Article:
Vote or Shuffle (depending on your perspective): US loan markets continue to show interest in credit-sensitive alternatives to SOFR – Finance & Banking

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United States: Vote or Shuffle (depending on your perspective): US loan markets continue to show interest in credit-sensitive alternatives to SOFR

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Despite recent regulatory “encouragement” for SOFR to be “preferred” by the ARRC,one we continue to comply with lending agreements in the US credit markets that use a credit-sensitive alternative rate (CSR) for SOFR.2

In fact, a recent review of public records revealed eight registered loan agreements that used CSR, notably the Bloomberg Bank’s Short-Term Yield Index (BSBY). This represents a significant increase over the two non-SOFR transactions we reported earlier. Of the eight public agreements, three use BSBY as the sole interest rate, four provide for either BSBY or base rate loans (with BSBY as the “base rate” component), and one uses BSBY as the second step in changing the benchmark. waterfall between Term SOFR and Daily Simple SOFR.

We have not found any public documents based on Ameribor. The IBA ICE and IHS Markit CRITR Bank Performance Index is still in the testing phase, and the AXI is still under development by the SOFR Academy, so we did not expect to find examples of their use.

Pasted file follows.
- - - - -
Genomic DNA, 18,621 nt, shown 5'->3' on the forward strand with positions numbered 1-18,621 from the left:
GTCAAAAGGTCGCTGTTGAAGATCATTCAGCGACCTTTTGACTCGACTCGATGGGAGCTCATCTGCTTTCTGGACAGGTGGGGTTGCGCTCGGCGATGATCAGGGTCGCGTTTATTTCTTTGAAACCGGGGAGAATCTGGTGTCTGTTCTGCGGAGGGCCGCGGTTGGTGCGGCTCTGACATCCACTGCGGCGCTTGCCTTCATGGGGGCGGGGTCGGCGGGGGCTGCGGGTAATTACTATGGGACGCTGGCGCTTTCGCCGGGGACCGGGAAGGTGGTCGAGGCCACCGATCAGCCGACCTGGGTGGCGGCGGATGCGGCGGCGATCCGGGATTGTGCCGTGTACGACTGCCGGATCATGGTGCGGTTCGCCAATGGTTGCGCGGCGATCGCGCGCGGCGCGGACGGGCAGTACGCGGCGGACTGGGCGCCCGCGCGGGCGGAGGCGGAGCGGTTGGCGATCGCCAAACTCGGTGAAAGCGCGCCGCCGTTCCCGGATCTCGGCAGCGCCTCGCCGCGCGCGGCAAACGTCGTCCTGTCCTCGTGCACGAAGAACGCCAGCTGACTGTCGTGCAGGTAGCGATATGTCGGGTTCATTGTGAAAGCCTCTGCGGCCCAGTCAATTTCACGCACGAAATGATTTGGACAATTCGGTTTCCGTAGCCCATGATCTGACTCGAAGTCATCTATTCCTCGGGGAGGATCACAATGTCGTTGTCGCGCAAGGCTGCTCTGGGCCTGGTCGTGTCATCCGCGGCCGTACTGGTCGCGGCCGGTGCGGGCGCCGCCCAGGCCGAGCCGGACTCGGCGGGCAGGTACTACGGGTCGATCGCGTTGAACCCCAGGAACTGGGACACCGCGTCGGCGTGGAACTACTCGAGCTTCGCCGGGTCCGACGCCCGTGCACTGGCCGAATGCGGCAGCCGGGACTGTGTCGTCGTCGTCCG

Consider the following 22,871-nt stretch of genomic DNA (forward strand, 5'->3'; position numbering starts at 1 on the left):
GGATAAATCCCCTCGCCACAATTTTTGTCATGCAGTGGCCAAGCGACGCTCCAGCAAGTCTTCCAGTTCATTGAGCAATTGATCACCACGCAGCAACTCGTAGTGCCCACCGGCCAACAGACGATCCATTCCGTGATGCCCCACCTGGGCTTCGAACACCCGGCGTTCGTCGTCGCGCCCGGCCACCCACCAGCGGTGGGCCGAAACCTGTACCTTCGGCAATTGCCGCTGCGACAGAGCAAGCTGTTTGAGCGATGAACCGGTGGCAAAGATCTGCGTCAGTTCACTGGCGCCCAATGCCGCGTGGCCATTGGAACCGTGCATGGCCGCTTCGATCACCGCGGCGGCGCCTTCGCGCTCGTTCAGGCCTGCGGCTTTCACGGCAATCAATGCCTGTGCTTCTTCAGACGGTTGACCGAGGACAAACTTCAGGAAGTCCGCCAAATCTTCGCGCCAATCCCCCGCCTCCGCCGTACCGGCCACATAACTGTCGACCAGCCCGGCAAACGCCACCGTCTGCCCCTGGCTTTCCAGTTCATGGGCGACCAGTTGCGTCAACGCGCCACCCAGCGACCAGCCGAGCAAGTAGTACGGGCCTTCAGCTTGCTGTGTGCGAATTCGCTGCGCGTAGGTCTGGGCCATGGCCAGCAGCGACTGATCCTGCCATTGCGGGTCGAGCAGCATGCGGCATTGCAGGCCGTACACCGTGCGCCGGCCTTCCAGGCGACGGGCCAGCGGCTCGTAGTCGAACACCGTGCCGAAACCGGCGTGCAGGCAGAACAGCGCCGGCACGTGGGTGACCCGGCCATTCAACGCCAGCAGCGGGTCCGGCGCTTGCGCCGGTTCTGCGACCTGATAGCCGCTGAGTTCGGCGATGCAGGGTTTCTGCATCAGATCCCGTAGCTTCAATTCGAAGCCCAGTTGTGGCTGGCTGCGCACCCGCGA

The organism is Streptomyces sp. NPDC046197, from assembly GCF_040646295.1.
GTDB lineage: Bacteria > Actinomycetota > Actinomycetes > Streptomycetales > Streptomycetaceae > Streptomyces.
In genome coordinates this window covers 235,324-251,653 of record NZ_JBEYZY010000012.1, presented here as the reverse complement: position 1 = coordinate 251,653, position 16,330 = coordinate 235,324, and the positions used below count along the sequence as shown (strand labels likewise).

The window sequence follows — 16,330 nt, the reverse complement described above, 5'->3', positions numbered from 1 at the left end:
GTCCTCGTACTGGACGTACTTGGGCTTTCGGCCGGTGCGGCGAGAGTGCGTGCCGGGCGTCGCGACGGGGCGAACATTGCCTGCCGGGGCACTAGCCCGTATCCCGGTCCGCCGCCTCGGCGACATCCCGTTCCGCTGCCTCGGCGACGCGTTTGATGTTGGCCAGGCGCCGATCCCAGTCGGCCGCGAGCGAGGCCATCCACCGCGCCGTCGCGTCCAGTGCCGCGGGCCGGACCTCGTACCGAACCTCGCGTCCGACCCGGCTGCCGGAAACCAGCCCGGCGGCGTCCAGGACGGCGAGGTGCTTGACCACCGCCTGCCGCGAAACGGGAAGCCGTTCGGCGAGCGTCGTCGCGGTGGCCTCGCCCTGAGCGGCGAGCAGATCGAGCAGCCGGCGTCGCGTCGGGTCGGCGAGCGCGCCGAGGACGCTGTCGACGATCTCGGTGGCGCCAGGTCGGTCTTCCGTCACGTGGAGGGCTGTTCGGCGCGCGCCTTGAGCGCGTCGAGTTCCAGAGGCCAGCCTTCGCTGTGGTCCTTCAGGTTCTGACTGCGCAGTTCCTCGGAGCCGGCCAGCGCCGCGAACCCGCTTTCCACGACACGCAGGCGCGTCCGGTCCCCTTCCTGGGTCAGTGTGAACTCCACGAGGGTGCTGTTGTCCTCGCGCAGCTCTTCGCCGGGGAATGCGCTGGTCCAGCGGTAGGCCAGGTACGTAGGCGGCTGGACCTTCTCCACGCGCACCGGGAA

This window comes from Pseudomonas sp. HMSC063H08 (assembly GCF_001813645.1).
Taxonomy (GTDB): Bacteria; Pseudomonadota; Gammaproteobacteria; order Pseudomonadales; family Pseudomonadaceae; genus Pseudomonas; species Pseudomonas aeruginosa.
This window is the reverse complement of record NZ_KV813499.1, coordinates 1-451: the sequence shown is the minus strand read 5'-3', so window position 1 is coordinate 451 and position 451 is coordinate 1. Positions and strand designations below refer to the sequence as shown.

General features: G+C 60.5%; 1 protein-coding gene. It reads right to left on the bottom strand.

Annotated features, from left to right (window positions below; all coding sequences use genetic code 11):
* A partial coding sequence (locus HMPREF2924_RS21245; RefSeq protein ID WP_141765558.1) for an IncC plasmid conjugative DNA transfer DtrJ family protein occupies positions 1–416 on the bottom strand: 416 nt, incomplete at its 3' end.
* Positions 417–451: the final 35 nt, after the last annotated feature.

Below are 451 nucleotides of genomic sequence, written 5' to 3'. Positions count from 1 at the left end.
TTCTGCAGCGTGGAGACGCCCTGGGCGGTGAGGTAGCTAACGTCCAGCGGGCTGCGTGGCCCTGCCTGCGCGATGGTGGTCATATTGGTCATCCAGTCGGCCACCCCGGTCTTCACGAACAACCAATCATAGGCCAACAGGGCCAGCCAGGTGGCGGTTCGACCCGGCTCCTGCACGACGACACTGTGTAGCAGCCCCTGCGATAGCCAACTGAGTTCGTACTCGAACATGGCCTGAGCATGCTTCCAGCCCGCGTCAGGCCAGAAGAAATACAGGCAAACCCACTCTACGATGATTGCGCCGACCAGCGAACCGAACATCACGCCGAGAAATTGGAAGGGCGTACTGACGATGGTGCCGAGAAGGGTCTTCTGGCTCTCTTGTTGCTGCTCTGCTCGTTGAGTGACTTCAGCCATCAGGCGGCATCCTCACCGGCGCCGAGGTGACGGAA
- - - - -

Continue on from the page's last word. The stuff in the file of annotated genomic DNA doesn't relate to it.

Of course, SOFR money supply (which includes, or even mainly bonds, rather than loans) remains modest and has not increased significantly since March 2020, as shown in the SOFR Term Rates Factsheet:

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Now that ARRC has officially recommended CME Group published SOFR term, we will closely monitor how the market favors SOFR over CSR.

Footnotes

1. See, for example, ARRC fact sheet – ARRC officially recommends forward-looking SOFR expiration rate (“SOFR Lifetime Fact Sheet”) – Published on July 29, 2021, highlighting, among other things, the strengths of SOFR and prepared a speech by the Chairman of the Securities and Exchange Commission Gary Genslerbefore the Financial Stability Oversight Board on June 11, 2021.

2. We discussed the announced credit rates to date and what we knew about them so far in our previous blog post.
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